Beyoncé Says Her Daughter Is A “Cultural Icon”

Beyoncé Says Her Daughter Is A “Cultural Icon”

Beyoncé Says Her Daughter Is A “Cultural Icon”

Beyoncé and Jay-Z, as we know, have very inflated opinions of themselves. Of course, they would. They were regulars at Barack and Michelle’s parties.

Apparently, they have overly-inflated opinions of their children as well. This is not just a simple fondness most parents have of their children. No, this is delusion to the point of calling one of them a “cultural icon“.

Here’s where the story begins. A wedding planner by the name of Wendy Morales has a company called “Blue Ivy Events”. Beyoncé wants to trademark her daughter’s name, “Blue Ivy Carter”. Of course, queen Beyonce feels she should have the trademark rights because…

Fast forward to about six minutes in if you don’t want to hear the tripe:

Yes, she’s Beyoncé. And ergo, her daughter, Blue Ivy Carter is a cultural icon.

At seven years old. But that ain’t stopping Bey.

“[Morales claims] that consumers are likely to be confused between a boutique wedding event planning business and Blue Ivy Carter, the daughter of two of the most famous performers in the world, is frivolous and should be refused in its entirety,” Beyoncé’s legal teams claims before specifying that the claim is for “Blue Ivy Carter” and not just “Blue Ivy.” “[T]he presence of the word ‘CARTER’ ties the commercial impression of BGK’s Mark to the celebrity Blue Ivy Carter rather than Opposer’s regional event planning business.”


Beyoncé threw some shade back the the wedding planner’s business stating that the business itself is a “small business, with just three regional offices and a handful of employees, with weak online presence and poorly subscribed social media accounts”.

Morales started her business in 2009. Blue Ivy Carter was born in 2012. As ridiculous as the argument for this trademark is, is there anyone out there like yours truly who thinks it’s even more ludicrous to late your child who doesn’t yet know a thing about culture yet a “cultural icon”? Not outlandish in the vain world of Beyoncé and Jay-Z. Their spawn is a cultural icon, y’all. Must throw mad respect at this child while trying to undermine a small business. Yep, Beyoncé. Way to stand up in “formation” for the little guy!

This uncovers so much more than a trademark dispute. This unveils the dysfunction that plagues some modern-day parents and the vanity that surrounds some of our children today. Social media followers. Online presence. The clothes they wear, the shoes on their feet. All of this now brings them meaning and validity. Not acts of service, not learning how to speak to adults before they open their mouths. Not respecting any one else and their opinions. Their world is solely focused around them. They are cultural icons, after all. I can see it now…”Honey, what did mom get your for Christmas?” Child: “My mommy got me my own trademark because I’m a cultural icon!”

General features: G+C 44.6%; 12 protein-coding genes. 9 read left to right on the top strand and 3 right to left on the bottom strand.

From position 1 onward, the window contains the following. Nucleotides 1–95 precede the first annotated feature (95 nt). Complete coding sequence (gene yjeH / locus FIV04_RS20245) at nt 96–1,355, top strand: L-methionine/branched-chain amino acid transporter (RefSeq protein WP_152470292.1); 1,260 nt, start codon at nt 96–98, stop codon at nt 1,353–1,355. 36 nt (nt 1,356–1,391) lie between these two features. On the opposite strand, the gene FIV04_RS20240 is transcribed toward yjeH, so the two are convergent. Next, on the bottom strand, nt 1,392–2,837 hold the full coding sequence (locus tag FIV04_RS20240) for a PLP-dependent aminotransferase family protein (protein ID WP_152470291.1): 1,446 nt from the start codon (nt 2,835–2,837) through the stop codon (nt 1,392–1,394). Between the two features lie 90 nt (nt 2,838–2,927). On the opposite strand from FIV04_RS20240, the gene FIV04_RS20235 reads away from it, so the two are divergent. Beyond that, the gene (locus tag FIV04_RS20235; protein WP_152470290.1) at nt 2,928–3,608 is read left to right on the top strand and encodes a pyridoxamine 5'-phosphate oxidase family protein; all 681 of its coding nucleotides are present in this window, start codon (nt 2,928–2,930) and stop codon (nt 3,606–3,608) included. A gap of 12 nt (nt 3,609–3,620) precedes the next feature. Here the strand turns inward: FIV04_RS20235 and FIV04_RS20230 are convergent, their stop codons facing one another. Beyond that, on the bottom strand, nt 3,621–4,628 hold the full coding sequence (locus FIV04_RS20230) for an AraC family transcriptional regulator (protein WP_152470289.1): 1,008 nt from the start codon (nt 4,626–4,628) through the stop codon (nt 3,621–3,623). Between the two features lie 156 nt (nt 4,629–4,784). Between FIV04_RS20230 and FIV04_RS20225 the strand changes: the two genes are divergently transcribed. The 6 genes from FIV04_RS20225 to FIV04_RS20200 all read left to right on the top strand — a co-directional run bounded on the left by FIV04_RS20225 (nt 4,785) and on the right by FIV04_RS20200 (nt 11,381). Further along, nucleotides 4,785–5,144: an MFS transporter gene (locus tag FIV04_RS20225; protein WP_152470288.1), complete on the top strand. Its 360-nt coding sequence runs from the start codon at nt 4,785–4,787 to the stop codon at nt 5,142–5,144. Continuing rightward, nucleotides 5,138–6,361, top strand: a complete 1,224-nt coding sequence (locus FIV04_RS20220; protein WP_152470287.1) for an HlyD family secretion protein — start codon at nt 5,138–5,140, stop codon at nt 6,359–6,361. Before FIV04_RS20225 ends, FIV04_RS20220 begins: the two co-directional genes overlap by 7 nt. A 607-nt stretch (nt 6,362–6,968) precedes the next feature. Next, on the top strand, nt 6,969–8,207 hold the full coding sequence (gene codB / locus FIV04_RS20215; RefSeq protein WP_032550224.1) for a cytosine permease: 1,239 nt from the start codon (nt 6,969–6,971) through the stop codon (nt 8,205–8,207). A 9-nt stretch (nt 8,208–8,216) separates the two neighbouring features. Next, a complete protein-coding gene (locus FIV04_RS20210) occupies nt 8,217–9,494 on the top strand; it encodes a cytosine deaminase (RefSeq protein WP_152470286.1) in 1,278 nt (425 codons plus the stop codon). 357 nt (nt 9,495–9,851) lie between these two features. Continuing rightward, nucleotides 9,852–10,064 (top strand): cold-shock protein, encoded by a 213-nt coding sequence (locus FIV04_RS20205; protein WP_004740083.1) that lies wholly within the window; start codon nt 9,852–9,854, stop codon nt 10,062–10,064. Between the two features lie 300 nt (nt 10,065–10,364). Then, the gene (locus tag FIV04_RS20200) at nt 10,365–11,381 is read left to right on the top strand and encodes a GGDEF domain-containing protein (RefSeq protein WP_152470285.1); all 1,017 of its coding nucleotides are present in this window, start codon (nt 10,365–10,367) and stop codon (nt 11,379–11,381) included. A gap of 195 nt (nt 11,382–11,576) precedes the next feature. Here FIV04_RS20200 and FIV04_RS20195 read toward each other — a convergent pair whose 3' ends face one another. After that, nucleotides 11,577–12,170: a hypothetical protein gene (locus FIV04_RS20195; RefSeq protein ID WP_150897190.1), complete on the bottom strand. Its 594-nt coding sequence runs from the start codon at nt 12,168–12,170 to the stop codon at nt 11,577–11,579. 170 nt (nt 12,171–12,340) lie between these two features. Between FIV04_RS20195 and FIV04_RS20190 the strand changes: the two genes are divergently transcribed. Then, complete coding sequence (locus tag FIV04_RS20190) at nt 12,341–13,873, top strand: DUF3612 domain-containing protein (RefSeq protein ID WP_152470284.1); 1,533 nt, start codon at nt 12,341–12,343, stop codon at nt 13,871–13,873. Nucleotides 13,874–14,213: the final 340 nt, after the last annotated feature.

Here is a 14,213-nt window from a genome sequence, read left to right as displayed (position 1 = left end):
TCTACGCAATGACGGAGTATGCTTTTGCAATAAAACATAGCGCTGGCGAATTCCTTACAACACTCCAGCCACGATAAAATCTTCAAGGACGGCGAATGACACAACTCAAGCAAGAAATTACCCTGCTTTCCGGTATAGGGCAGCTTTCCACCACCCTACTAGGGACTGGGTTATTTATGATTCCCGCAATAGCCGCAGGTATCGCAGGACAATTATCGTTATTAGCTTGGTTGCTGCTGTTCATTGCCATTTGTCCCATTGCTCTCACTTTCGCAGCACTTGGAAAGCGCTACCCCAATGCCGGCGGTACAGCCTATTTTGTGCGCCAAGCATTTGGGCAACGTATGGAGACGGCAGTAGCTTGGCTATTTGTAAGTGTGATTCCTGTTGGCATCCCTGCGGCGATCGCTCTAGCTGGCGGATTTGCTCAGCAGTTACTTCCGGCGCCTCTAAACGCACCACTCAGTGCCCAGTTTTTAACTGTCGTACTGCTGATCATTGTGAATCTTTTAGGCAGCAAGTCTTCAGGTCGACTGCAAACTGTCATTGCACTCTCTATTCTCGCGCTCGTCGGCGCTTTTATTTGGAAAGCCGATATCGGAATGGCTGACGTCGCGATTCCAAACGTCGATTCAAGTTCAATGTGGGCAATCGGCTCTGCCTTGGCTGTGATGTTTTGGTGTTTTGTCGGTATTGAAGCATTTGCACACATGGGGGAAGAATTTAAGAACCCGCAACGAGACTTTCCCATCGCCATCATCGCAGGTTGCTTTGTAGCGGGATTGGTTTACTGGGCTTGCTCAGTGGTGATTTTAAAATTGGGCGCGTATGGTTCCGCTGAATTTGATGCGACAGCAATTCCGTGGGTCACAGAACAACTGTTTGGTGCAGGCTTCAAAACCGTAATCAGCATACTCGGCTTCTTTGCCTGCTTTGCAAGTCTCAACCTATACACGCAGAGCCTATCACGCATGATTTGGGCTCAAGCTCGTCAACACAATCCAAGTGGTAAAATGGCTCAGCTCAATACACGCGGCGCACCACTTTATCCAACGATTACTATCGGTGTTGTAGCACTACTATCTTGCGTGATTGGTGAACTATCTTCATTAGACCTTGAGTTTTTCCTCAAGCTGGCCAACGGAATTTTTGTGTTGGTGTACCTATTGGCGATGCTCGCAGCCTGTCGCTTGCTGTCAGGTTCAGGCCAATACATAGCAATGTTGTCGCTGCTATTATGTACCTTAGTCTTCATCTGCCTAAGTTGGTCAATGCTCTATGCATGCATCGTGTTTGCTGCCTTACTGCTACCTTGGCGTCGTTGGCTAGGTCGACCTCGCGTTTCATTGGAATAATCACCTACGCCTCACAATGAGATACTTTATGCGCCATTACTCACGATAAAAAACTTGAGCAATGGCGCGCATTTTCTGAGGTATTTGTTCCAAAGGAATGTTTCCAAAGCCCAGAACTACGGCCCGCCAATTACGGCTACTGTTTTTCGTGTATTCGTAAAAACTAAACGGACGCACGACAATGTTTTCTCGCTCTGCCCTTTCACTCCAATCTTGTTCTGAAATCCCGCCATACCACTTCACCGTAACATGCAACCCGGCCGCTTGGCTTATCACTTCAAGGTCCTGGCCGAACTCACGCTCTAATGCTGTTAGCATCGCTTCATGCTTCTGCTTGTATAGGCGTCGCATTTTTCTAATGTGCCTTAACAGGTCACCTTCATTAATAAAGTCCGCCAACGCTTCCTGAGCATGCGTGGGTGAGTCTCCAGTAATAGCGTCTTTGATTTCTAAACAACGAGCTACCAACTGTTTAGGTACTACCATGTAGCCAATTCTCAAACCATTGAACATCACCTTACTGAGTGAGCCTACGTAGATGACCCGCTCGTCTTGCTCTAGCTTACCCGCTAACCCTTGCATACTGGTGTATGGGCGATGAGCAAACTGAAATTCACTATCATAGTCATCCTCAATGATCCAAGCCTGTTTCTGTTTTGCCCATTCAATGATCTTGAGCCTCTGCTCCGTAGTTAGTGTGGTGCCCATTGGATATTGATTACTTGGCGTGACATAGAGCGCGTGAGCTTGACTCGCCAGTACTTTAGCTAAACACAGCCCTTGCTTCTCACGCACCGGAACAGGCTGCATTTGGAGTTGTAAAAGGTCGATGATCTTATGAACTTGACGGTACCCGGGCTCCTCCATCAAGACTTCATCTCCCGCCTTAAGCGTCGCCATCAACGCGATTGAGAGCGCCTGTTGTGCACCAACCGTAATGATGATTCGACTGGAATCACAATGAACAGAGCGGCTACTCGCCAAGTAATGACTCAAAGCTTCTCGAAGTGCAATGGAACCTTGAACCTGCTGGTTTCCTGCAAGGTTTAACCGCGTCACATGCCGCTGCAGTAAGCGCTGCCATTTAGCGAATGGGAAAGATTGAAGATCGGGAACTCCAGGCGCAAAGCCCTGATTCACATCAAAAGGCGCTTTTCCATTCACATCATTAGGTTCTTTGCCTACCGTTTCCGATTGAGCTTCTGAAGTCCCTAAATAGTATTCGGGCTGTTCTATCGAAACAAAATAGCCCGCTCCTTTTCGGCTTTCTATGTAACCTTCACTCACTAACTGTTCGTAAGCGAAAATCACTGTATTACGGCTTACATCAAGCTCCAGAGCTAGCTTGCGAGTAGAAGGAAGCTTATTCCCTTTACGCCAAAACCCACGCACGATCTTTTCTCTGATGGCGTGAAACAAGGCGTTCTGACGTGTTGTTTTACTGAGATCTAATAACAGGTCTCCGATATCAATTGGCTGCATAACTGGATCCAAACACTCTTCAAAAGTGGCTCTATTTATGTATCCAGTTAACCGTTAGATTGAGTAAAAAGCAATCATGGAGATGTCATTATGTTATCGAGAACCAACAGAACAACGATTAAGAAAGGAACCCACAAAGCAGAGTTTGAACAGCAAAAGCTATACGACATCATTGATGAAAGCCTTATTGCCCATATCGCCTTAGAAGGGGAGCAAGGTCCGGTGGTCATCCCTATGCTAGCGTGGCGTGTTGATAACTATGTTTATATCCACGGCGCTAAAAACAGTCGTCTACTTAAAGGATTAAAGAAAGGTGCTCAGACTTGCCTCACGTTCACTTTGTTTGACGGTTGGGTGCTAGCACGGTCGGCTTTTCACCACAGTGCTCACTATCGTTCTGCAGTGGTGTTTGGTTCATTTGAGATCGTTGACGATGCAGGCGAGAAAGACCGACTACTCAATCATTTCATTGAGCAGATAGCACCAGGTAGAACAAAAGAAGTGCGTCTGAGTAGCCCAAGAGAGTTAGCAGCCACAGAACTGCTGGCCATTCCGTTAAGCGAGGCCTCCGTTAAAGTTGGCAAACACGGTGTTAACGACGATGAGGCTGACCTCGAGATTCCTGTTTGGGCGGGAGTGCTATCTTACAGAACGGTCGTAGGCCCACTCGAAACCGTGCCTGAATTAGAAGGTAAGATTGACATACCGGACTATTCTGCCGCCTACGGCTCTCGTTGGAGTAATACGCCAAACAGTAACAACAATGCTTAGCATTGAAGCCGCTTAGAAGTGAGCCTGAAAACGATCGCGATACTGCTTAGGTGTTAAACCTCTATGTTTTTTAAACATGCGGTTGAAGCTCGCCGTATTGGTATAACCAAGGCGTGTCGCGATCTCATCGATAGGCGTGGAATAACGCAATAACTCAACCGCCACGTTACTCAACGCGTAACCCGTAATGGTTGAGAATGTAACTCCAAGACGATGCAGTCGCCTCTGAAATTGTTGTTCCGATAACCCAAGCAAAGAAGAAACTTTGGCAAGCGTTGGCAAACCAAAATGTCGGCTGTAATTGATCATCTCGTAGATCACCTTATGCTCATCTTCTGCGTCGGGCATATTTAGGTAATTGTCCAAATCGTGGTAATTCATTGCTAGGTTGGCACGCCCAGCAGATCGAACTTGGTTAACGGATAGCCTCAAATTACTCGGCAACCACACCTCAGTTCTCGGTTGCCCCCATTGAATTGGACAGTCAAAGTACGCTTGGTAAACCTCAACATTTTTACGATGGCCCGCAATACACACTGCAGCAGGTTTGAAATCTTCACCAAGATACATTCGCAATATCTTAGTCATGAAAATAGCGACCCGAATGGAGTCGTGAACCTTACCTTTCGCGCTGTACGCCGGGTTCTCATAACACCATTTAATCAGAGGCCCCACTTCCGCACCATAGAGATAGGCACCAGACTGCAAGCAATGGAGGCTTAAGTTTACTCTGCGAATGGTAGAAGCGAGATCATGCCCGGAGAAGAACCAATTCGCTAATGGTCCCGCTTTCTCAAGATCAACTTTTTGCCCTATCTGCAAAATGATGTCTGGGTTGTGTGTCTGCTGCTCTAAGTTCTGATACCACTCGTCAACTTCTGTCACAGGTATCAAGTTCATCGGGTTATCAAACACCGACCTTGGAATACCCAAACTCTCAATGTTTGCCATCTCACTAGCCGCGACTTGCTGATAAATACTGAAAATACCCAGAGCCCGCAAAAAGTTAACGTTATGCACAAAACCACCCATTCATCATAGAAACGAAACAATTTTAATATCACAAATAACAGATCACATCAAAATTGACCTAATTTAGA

Seriously, these people make my face hurt.

Blue Ivy Carter has not only been put on a pedestal by her mother and father, she is being marketed as a commodity. These individuals are so fame-hungry and self-centered that they willingly thrust their children into the spotlight and into the screwed-up world that is the entertainment industry. Way to treat your child like a piece of merchandise, Queen Bey. She wants to trademark her kid! Yet, entertainment rags will continue to support this behavior. Freelance writers in their flats in Brooklyn will defend it. In fact, they will encourage this because, yes, she is Beyoncé.

Welcome Instapundit Readers!

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  • Scott says:

    “They were regulars at Barack and Michelle’s parties.”.. That right there tells you all you need to know.

  • Kim says:

    Wendy Morales – a latina?
    shame on bouncey

  • GWB says:

    Sorry, but there’s no known commercial value to the name for the kid. Despite her mother’s claim of “cultural icon”, there’s no benefit to the market (of any sort) to be gained by trademarking the name. ESPECIALLY since there’s already a business using that name.

    Sorry, Beyonce, but you’re going to have to come up with a more persuasive argument than “I’m a queen, and that makes her a princess!”

    Now, please go away and leave us normals be.

  • Mike-in-Keller says:

    Um, no. She’s a little girl. It would be nice if her mother would let her be a little girl, but I don’t expect her to have that much kindness.

  • DesertFlower says:

    Similar behavior from the Obamas, whose lawyers are going after an e-book publishing company called Higher Ground Enterprises because the name is similar to the Obamas’ new Higher Ground Productions, through which they plan to produce films, etc. Through their spokespeople, the Obamas have suggested that this little, insignificant publishing company (which had the name “Higher Ground” before they did) should get out of their way because they are, after all, The Ones. Sickening sense of entitlement.

  • Brio says:

    Sounds like the trademark dispute that other famous black couple (the Obamas) is having about using the words “higher ground” as a company name. An existing company had the nerve to use the name first.

  • Jsn2 says:

    Beeonsay is a typical arrogant and ignorant leftist.

  • Sam L. says:

    ” As ridiculous as the argument for this trademark is, is there anyone out there like yours truly who thinks it’s even more ludicrous to ***** late***** your child who doesn’t yet know a thing about culture yet a “cultural icon”?

    Huh? Call for rewrite!

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